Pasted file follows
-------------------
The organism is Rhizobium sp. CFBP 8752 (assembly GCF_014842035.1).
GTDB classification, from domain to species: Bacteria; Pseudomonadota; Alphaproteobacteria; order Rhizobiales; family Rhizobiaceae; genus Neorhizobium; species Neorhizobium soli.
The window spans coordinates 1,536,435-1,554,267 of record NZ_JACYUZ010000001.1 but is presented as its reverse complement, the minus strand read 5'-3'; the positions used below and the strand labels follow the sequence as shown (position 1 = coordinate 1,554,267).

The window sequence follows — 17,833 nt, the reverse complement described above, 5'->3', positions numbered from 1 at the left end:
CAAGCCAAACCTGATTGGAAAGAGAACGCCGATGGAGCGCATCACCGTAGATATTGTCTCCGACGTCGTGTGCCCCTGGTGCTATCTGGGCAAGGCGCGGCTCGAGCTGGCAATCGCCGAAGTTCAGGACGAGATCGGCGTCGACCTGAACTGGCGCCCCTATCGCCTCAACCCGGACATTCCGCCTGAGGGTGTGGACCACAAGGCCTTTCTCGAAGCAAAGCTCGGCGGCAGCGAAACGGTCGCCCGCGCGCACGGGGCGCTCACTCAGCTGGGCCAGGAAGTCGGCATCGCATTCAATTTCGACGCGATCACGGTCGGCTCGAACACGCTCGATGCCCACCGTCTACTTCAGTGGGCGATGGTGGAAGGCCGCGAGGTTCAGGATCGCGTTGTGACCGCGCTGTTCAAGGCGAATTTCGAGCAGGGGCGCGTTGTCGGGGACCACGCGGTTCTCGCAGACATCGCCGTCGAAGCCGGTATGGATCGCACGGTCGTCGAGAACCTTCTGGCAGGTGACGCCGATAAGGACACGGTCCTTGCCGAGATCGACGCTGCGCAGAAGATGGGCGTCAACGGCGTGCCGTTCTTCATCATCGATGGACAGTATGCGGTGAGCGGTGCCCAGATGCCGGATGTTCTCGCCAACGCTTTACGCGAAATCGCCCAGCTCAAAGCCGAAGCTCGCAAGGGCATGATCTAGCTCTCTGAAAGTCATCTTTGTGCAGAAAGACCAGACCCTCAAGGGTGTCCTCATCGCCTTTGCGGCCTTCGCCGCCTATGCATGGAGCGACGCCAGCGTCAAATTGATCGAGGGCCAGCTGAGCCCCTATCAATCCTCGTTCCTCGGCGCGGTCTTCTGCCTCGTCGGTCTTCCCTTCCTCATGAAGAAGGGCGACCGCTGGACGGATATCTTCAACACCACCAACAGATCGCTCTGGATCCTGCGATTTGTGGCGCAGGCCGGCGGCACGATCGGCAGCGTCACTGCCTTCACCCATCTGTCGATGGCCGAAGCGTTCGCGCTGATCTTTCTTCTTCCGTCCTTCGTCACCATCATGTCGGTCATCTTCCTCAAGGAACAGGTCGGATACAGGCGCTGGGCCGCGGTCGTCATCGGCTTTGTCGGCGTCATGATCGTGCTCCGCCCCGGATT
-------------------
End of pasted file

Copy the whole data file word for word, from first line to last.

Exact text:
The organism is Rhizobium sp. CFBP 8752 (assembly GCF_014842035.1).
GTDB classification, from domain to species: Bacteria; Pseudomonadota; Alphaproteobacteria; order Rhizobiales; family Rhizobiaceae; genus Neorhizobium; species Neorhizobium soli.
The window spans coordinates 1,536,435-1,554,267 of record NZ_JACYUZ010000001.1 but is presented as its reverse complement, the minus strand read 5'-3'; the positions used below and the strand labels follow the sequence as shown (position 1 = coordinate 1,554,267).

The window sequence follows — 17,833 nt, the reverse complement described above, 5'->3', positions numbered from 1 at the left end:
CAAGCCAAACCTGATTGGAAAGAGAACGCCGATGGAGCGCATCACCGTAGATATTGTCTCCGACGTCGTGTGCCCCTGGTGCTATCTGGGCAAGGCGCGGCTCGAGCTGGCAATCGCCGAAGTTCAGGACGAGATCGGCGTCGACCTGAACTGGCGCCCCTATCGCCTCAACCCGGACATTCCGCCTGAGGGTGTGGACCACAAGGCCTTTCTCGAAGCAAAGCTCGGCGGCAGCGAAACGGTCGCCCGCGCGCACGGGGCGCTCACTCAGCTGGGCCAGGAAGTCGGCATCGCATTCAATTTCGACGCGATCACGGTCGGCTCGAACACGCTCGATGCCCACCGTCTACTTCAGTGGGCGATGGTGGAAGGCCGCGAGGTTCAGGATCGCGTTGTGACCGCGCTGTTCAAGGCGAATTTCGAGCAGGGGCGCGTTGTCGGGGACCACGCGGTTCTCGCAGACATCGCCGTCGAAGCCGGTATGGATCGCACGGTCGTCGAGAACCTTCTGGCAGGTGACGCCGATAAGGACACGGTCCTTGCCGAGATCGACGCTGCGCAGAAGATGGGCGTCAACGGCGTGCCGTTCTTCATCATCGATGGACAGTATGCGGTGAGCGGTGCCCAGATGCCGGATGTTCTCGCCAACGCTTTACGCGAAATCGCCCAGCTCAAAGCCGAAGCTCGCAAGGGCATGATCTAGCTCTCTGAAAGTCATCTTTGTGCAGAAAGACCAGACCCTCAAGGGTGTCCTCATCGCCTTTGCGGCCTTCGCCGCCTATGCATGGAGCGACGCCAGCGTCAAATTGATCGAGGGCCAGCTGAGCCCCTATCAATCCTCGTTCCTCGGCGCGGTCTTCTGCCTCGTCGGTCTTCCCTTCCTCATGAAGAAGGGCGACCGCTGGACGGATATCTTCAACACCACCAACAGATCGCTCTGGATCCTGCGATTTGTGGCGCAGGCCGGCGGCACGATCGGCAGCGTCACTGCCTTCACCCATCTGTCGATGGCCGAAGCGTTCGCGCTGATCTTTCTTCTTCCGTCCTTCGTCACCATCATGTCGGTCATCTTCCTCAAGGAACAGGTCGGATACAGGCGCTGGGCCGCGGTCGTCATCGGCTTTGTCGGCGTCATGATCGTGCTCCGCCCCGGATT